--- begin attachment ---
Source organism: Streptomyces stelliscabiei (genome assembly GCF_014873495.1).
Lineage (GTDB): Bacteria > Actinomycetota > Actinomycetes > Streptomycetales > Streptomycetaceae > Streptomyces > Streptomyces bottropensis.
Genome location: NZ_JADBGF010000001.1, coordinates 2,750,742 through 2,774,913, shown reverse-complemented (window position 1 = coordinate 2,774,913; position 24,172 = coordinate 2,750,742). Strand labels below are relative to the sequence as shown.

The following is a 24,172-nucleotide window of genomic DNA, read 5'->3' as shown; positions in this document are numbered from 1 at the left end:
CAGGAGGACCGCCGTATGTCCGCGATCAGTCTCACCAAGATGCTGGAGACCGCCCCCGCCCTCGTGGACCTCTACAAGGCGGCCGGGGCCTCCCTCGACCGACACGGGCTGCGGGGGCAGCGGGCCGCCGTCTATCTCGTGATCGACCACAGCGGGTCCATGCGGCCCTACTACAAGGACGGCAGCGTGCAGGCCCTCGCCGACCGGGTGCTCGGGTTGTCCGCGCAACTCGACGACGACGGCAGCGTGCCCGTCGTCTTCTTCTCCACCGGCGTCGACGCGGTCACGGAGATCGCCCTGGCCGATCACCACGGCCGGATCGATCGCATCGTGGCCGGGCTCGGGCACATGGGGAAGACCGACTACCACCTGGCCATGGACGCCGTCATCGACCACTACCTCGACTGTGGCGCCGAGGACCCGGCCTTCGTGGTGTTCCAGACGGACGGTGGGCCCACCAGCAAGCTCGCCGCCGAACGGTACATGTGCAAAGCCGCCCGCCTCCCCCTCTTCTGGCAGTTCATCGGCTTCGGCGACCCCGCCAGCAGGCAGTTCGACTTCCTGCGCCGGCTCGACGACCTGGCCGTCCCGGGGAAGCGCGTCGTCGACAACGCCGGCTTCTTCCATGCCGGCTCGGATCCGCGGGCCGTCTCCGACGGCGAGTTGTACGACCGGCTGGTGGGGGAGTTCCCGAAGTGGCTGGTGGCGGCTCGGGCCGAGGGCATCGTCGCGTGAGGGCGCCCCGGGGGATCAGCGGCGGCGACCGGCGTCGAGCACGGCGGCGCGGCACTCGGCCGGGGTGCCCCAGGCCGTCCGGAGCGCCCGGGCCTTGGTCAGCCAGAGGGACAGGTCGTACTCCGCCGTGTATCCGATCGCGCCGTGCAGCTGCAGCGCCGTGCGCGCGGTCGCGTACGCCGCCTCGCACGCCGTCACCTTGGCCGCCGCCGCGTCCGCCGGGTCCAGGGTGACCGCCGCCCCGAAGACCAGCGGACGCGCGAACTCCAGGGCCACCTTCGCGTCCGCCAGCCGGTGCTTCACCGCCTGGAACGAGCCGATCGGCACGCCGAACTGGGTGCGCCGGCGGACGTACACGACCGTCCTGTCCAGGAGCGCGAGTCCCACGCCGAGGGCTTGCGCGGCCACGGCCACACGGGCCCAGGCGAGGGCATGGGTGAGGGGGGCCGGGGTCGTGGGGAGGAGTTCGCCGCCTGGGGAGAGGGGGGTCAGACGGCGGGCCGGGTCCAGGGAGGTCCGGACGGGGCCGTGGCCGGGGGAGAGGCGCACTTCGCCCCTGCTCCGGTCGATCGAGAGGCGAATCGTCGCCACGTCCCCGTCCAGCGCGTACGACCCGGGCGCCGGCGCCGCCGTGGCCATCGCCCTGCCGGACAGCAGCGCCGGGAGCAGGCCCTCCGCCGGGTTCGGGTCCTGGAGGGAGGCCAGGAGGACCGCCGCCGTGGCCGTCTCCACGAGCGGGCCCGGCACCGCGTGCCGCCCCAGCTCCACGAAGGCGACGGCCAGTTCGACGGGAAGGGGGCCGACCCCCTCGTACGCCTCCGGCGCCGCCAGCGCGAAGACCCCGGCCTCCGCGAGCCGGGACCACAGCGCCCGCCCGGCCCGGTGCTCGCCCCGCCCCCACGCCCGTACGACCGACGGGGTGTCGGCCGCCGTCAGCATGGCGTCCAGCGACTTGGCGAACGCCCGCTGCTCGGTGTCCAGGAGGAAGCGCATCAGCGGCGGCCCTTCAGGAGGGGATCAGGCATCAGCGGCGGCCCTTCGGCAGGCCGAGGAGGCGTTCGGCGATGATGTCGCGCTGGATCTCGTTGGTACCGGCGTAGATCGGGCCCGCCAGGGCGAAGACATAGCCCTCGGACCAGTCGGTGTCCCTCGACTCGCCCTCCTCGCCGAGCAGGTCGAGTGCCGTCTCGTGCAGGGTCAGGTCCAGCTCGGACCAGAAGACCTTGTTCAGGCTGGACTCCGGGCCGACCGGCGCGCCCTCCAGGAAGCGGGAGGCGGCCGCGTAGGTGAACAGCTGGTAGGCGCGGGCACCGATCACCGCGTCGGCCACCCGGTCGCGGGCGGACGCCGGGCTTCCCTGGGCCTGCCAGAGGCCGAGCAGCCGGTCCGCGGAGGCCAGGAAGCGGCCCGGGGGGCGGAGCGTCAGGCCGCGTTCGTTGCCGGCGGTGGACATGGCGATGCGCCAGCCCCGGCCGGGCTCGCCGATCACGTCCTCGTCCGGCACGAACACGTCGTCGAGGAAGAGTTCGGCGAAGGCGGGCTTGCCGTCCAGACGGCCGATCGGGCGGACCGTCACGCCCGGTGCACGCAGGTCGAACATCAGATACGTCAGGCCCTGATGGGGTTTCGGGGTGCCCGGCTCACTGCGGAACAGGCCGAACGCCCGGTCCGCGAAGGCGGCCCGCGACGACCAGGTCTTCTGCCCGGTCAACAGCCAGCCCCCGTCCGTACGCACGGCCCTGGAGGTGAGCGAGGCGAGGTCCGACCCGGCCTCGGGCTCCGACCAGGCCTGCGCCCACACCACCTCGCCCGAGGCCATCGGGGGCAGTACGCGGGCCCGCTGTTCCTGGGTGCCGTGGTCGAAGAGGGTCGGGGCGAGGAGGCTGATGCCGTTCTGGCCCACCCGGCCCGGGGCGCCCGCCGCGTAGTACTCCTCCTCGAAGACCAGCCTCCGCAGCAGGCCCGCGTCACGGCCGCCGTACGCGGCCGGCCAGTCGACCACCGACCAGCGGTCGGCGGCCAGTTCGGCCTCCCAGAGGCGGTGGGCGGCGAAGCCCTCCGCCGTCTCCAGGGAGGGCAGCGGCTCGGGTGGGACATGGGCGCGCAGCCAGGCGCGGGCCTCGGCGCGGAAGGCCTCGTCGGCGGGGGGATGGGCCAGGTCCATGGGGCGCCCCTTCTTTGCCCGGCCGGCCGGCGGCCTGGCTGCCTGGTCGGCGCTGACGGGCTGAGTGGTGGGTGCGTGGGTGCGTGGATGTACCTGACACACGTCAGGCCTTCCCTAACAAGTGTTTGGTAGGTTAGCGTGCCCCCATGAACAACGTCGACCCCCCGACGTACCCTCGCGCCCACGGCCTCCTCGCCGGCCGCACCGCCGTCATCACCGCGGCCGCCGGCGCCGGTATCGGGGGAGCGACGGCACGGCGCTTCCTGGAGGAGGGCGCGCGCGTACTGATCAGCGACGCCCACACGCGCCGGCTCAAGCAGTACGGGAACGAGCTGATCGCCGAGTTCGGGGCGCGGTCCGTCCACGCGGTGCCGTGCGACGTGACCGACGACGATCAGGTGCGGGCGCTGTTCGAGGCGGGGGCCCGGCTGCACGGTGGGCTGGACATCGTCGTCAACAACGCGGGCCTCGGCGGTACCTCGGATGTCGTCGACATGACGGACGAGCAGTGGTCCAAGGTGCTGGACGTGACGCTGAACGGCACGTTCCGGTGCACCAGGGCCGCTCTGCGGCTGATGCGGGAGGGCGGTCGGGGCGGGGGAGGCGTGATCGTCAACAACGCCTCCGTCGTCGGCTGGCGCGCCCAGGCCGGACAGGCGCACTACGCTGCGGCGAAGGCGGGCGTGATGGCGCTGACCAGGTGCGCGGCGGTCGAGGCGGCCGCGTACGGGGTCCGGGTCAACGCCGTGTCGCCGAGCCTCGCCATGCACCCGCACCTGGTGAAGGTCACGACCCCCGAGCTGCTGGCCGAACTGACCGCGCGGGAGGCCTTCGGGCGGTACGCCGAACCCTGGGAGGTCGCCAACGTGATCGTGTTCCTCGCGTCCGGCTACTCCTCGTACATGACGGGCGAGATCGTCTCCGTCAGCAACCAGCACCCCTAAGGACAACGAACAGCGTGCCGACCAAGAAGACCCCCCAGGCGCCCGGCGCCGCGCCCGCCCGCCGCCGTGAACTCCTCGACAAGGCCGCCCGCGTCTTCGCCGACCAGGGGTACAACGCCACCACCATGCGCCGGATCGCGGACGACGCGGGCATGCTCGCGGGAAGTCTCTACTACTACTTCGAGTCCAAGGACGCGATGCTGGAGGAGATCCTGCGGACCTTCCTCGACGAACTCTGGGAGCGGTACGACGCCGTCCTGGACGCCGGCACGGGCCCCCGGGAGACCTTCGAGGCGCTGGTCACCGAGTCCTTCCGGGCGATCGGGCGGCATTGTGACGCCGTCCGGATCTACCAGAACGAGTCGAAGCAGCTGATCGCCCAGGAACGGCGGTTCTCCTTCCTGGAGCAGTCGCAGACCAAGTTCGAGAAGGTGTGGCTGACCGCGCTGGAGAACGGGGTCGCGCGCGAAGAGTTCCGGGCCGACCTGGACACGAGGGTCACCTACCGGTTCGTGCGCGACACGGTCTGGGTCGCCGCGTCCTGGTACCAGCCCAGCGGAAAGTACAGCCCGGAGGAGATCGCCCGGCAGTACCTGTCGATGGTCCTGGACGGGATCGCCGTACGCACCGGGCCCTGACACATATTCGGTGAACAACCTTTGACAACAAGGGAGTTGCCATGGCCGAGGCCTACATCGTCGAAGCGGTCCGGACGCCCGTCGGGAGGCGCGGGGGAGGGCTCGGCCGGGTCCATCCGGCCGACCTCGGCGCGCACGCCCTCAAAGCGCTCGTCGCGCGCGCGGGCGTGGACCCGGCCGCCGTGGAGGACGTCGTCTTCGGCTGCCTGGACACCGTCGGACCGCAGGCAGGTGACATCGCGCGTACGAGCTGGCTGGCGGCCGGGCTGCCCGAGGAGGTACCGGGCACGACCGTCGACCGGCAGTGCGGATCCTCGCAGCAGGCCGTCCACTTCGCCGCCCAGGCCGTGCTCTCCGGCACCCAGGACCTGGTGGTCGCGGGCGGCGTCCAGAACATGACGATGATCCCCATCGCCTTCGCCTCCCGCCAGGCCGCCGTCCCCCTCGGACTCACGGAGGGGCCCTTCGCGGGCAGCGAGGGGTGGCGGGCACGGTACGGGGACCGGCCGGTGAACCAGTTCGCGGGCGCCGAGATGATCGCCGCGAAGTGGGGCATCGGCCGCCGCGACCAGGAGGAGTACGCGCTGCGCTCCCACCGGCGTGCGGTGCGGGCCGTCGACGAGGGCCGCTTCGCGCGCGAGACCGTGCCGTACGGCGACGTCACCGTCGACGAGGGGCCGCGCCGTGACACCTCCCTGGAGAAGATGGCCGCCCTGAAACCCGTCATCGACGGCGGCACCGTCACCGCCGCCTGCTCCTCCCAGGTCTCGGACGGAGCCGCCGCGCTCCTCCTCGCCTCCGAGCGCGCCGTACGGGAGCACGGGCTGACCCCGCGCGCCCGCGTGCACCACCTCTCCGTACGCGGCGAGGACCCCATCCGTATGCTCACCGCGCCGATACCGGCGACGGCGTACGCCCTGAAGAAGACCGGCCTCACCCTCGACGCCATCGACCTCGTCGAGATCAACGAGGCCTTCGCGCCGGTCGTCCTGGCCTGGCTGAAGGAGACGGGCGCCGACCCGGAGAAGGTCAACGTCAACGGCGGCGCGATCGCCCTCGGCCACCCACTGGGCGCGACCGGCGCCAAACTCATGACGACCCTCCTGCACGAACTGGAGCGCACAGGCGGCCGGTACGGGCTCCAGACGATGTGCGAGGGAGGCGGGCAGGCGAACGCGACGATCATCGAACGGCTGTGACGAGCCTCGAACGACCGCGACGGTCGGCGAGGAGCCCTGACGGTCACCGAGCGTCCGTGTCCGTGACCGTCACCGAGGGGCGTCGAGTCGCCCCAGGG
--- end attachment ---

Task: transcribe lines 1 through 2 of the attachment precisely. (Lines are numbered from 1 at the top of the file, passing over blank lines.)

Source organism: Streptomyces stelliscabiei (genome assembly GCF_014873495.1).
Lineage (GTDB): Bacteria > Actinomycetota > Actinomycetes > Streptomycetales > Streptomycetaceae > Streptomyces > Streptomyces bottropensis.